Reviews since 1993: A-E F-N O-Z Posters Who We Are and Why We Do What We Do Search the Site
Now in Release
DISNEY PIXAR DVDs
IN SHORT: just OK. [Rated PG-13 for some startling scenes of Violence, Mature Thematic Material and Language. 110 minutes]
As it takes two years to bring a film to fruition, it's just about time for another band of juvenile delinquents to find redemption and/or rehabillitation through some kind of sports activity. Basketball's been done to death but football? Football's been done, too, in both a fine documentary and a 1993 teevee movie. Well, folks, this is still the same story -- the one told in both that aforementioned documentary and the teevee flick -- about degenerate kids and the hard-edged supervisor turned coach who brings discipline and self-respect to the mob. Version 2006 offers a movie star name above the title, the star being The Rock, using his given name, Dwayne Johnson.
You wanna make fun of "Dwayne"? Do it to his face. We dare you. Double dare you.
We didn't think so. Let's have a look at this one, shall we?
Fictionalized, for those who haven't been paying attention in class, means some characters are composites of real folks and some are complete fabrications that drive a story along. The rest are based on real folk, specifically probation officers Sean Porter (Dwayne Johnson) and Malcolm Moore (Xzibit) who ran herd over a a mess o' JD's from the mean streets of Los Angeles, locked up at a place called Camp Kilpatrick. "Camp" in this case means a dormitory situation with no jail bars, but an otherwise locked down environment. It's all that Porter and Moore can do to keep the detritus of rival gangs from sharpening their fingernails prior to gutting their enemies. Their solution is to strip the detainees of their ingrained loyalty to their street gangs and build a new 'hood. A 'hood in which the inmates are the only ones worth looking after. A 'hood which will hopefully teach them discipline that comes with adulthood via the virtues of team sport. Some of the supervisory personnel at the camp don't give Porter and Moore's plan the chance of an icicle in hell but on it goes, heavy on the "look and see if it works" brand of evaluation.
Since a lot of Gridiron Gang involves the rehabilitation of violent street thug-types, we thought it would be appropriate to get you up to speed on some of the new lingo heard in this film. So . . .
naked (nek'kid) - A condition during which the human body can be described as unstrapped or not packing, not loaded, not carrying, and or equally defenseless against those that aren't naked. Bereft of armament (for the college educated folks.)
and, no ladies, The Rock does not get naked for this film -- a family friendly juvenile-delinquents-against-the-system film that features characters you wouldn't want to meet on a well lit street (let alone a dark alley) and language that you really don't want your little kidlets to hear, even if they know all of 'em by the time they're ten years old. We planted, curious to find what surprises were in store from this generic-style, even if it's true, story. Would the quarter ton of fun () discover the meaning of "Crash Diet" in English class? Would the short and scrawny kid, nicknamed Bug (Brandon Mychal Smith) hit his puberty growth spurt and find success as the way too skinny running back? What about street gangsta Willie (Jade Yorker) who begins the film with a life in tragedy and goes from there. Would he drop the ball and drop out of school or would he shoot the opposing teams QB? Or maybe he'll shoot Calvin (David Thomas) who runs with an enemy gang. And what about the one and only white kid, Kenny (Trever O'Brien)? What the hell did he do and how's he gonna get killed this time? Wait, that's a different Kenny. Anyways...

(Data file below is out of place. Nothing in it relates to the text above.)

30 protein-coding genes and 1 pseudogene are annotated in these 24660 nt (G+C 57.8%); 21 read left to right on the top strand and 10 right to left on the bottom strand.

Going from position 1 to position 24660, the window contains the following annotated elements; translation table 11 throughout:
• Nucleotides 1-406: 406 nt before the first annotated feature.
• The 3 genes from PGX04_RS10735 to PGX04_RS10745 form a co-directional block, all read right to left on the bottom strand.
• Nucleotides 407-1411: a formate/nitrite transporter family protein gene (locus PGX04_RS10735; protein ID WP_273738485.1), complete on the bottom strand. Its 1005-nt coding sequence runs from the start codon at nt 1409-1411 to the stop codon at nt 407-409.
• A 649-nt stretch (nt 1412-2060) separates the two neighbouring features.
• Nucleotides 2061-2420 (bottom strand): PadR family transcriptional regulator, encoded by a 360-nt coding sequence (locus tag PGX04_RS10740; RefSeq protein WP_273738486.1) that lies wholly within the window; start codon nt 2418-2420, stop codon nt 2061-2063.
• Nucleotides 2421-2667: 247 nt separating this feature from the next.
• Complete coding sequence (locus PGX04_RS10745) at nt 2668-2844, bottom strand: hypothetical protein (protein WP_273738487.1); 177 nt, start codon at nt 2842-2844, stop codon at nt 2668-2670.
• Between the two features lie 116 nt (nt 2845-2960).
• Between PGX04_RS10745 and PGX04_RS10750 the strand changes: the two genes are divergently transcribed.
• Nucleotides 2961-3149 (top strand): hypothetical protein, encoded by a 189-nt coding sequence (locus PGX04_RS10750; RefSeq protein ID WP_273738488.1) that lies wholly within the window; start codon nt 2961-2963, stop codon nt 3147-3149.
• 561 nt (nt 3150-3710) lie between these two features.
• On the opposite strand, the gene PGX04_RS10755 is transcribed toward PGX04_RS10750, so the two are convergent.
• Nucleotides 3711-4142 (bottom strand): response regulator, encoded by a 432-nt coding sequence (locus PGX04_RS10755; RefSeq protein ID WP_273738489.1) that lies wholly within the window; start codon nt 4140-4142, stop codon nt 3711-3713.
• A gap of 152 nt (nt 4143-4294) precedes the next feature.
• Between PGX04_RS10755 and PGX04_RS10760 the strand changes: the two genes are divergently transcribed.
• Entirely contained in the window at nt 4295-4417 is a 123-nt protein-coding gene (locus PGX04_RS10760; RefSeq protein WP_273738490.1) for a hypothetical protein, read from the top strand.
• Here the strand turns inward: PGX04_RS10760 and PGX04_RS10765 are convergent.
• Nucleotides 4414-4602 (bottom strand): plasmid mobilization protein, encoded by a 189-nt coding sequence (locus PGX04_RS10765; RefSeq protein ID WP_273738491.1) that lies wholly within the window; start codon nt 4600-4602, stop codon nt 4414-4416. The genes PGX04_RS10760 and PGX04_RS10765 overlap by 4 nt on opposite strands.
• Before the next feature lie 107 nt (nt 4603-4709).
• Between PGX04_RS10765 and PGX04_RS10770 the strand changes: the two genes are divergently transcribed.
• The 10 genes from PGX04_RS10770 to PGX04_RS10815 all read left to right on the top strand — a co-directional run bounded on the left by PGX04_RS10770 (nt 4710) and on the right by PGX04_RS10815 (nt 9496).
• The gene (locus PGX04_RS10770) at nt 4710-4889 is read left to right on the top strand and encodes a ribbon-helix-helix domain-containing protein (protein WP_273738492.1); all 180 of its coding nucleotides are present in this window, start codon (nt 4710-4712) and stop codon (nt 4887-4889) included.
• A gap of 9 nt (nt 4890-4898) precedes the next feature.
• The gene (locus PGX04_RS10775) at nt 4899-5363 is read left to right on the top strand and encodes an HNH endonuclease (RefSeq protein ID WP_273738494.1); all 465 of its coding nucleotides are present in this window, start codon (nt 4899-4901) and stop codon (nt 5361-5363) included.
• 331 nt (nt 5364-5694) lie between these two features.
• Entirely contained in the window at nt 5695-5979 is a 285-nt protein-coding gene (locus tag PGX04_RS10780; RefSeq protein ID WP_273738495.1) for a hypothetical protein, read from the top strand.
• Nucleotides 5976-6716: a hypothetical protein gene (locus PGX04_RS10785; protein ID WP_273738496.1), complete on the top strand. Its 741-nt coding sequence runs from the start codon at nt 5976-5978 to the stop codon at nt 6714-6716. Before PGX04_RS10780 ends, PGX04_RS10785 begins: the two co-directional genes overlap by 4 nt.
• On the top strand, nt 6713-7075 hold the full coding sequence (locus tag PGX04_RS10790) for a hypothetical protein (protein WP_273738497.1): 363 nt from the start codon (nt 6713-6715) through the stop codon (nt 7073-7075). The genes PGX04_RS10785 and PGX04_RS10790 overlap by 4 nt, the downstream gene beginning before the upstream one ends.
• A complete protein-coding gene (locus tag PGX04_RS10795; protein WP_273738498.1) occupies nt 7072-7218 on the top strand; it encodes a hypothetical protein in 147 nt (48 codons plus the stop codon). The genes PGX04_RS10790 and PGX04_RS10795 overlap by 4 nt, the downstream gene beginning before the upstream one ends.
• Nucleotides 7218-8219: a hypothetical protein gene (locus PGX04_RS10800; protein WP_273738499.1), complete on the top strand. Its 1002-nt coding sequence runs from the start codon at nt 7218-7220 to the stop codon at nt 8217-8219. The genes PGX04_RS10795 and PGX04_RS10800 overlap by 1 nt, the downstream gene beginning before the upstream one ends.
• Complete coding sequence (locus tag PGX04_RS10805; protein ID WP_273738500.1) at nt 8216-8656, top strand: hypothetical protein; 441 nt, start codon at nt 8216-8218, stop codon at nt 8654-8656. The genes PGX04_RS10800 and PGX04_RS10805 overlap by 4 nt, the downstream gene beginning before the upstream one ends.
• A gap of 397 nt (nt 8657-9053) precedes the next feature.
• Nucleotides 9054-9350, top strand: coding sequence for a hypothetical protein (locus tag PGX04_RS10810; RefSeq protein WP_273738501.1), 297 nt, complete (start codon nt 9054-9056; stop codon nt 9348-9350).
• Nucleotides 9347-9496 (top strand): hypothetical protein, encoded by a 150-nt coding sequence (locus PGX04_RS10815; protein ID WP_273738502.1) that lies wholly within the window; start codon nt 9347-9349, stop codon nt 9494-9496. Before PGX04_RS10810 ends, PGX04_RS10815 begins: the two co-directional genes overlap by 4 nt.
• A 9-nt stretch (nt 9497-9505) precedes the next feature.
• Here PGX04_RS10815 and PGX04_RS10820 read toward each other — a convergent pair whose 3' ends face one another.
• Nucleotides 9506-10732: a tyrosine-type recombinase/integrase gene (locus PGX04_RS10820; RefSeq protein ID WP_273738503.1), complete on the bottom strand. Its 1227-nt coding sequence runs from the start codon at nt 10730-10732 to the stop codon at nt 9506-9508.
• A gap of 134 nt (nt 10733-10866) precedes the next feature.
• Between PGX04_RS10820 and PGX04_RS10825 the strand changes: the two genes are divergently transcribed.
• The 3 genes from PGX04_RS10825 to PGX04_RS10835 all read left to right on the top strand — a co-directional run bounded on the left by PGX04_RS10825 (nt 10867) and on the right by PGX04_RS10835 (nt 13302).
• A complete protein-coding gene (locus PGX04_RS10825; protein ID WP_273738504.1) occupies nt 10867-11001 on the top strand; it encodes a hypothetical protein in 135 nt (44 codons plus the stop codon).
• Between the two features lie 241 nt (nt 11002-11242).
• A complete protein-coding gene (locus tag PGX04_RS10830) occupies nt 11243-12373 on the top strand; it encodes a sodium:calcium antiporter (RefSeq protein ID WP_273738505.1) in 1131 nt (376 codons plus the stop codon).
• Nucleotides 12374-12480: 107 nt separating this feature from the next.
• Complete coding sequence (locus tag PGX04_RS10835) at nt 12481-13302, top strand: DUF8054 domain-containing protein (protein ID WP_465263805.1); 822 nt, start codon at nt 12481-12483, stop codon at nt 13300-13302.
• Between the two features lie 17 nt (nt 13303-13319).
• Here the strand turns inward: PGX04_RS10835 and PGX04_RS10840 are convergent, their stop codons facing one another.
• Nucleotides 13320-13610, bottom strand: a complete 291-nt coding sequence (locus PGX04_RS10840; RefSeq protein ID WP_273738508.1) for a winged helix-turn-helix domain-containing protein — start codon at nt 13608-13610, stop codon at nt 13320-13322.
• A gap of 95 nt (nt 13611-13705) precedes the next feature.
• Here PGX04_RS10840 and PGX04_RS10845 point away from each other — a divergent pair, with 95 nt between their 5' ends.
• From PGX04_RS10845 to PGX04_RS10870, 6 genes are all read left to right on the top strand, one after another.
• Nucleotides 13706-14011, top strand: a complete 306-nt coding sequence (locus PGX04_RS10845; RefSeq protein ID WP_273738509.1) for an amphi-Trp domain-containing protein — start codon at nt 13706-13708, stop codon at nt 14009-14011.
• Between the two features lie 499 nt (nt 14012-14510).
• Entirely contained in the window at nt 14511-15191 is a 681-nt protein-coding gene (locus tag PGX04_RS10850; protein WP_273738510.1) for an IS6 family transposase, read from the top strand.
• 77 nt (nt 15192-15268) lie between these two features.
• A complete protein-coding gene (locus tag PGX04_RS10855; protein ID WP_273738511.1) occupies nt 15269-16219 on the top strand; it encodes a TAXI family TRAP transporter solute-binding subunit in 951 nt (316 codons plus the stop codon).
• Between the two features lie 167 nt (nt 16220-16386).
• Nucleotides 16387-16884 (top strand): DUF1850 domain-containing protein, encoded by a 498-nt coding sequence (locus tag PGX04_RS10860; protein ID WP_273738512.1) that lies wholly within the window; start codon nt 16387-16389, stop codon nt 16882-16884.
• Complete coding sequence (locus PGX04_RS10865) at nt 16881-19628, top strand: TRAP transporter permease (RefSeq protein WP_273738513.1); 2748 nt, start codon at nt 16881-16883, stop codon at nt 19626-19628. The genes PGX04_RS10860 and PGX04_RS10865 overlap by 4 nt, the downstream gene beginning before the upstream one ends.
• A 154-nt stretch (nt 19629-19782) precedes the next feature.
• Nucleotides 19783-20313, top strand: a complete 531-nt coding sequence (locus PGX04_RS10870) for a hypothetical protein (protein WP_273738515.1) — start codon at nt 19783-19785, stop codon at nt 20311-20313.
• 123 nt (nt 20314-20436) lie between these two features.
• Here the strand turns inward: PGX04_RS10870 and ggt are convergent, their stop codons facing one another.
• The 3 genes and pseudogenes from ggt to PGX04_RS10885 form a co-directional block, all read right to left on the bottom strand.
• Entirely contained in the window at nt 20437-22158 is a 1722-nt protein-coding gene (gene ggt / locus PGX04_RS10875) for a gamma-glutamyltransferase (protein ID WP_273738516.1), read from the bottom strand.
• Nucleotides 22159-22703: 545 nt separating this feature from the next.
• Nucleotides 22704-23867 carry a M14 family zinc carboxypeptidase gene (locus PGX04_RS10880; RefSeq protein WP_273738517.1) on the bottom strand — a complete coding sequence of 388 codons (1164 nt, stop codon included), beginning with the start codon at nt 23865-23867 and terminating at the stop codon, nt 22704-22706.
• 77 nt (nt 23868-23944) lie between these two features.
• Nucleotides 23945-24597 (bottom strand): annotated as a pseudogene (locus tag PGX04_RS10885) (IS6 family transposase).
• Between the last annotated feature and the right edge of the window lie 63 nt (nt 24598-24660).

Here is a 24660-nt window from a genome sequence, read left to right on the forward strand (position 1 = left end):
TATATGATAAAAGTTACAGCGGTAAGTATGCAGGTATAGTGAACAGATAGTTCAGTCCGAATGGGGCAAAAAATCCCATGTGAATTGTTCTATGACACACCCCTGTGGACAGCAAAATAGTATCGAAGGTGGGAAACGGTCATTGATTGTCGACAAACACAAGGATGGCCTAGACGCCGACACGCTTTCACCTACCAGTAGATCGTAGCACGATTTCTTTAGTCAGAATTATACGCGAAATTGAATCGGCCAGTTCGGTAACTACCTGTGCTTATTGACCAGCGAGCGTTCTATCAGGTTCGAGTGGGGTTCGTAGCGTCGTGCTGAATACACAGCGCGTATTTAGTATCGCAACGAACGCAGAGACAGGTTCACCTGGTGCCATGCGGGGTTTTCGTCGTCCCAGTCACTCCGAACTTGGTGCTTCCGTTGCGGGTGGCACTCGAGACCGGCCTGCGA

We repeat. The setting is a juvenile delinquent detention facility. All welcome. Kids from the streets of LA, where race or cultural background provides enough reason to shoot someone. Can a hodgepodge of cultures and races work together on the gridiron to learn something about real life?
Well, if they couldn't, you wouldn't see this kind of move every two years or so.
Sorry to repeat ourself but you know your kids. If they didn't see this two year's back, here's the current version.
On average, a first run movie ticket will run you Ten Bucks. Were Cranky able to set his own price to Gridiron Gang , he would have paid . . .
If you don't have kids and just happen to like The Rock, as do we, rent.
The Cranky Critic website is Copyright © 1995 - 2017 by Chuck Schwartz. Articles by Paul Fischer are Copyright © 1999 - 2006 Paul Fischer. All images, unless otherwise noted, are property of,©, ®, ™ their respective studios and are used by permission. All Rights Reserved. Not to be used or copied for any commercial purpose. Academy Award™(s) and Oscar®(s) are registered trademarks and service marks of the Academy of Motion Picture Arts and Sciences.